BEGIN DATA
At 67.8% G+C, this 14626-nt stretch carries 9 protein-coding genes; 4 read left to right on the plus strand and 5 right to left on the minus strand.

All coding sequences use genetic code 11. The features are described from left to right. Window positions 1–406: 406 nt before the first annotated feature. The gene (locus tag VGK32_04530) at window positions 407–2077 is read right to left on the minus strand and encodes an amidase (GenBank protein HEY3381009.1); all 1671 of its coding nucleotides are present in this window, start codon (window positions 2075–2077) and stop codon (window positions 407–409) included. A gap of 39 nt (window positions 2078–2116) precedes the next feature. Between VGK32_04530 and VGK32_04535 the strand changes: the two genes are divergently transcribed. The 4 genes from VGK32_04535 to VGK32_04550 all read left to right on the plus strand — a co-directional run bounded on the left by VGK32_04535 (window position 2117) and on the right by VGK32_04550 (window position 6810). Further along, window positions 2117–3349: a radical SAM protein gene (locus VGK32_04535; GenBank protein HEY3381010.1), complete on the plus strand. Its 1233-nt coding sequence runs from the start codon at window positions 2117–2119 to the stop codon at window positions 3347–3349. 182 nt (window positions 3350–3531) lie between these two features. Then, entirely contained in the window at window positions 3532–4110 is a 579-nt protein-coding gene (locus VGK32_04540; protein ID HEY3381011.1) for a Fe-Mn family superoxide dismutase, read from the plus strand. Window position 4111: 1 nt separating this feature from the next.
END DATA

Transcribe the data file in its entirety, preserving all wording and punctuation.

At 67.8% G+C, this 14626-nt stretch carries 9 protein-coding genes; 4 read left to right on the plus strand and 5 right to left on the minus strand.

All coding sequences use genetic code 11. The features are described from left to right. Window positions 1–406: 406 nt before the first annotated feature. The gene (locus tag VGK32_04530) at window positions 407–2077 is read right to left on the minus strand and encodes an amidase (GenBank protein HEY3381009.1); all 1671 of its coding nucleotides are present in this window, start codon (window positions 2075–2077) and stop codon (window positions 407–409) included. A gap of 39 nt (window positions 2078–2116) precedes the next feature. Between VGK32_04530 and VGK32_04535 the strand changes: the two genes are divergently transcribed. The 4 genes from VGK32_04535 to VGK32_04550 all read left to right on the plus strand — a co-directional run bounded on the left by VGK32_04535 (window position 2117) and on the right by VGK32_04550 (window position 6810). Further along, window positions 2117–3349: a radical SAM protein gene (locus VGK32_04535; GenBank protein HEY3381010.1), complete on the plus strand. Its 1233-nt coding sequence runs from the start codon at window positions 2117–2119 to the stop codon at window positions 3347–3349. 182 nt (window positions 3350–3531) lie between these two features. Then, entirely contained in the window at window positions 3532–4110 is a 579-nt protein-coding gene (locus VGK32_04540; protein ID HEY3381011.1) for a Fe-Mn family superoxide dismutase, read from the plus strand. Window position 4111: 1 nt separating this feature from the next.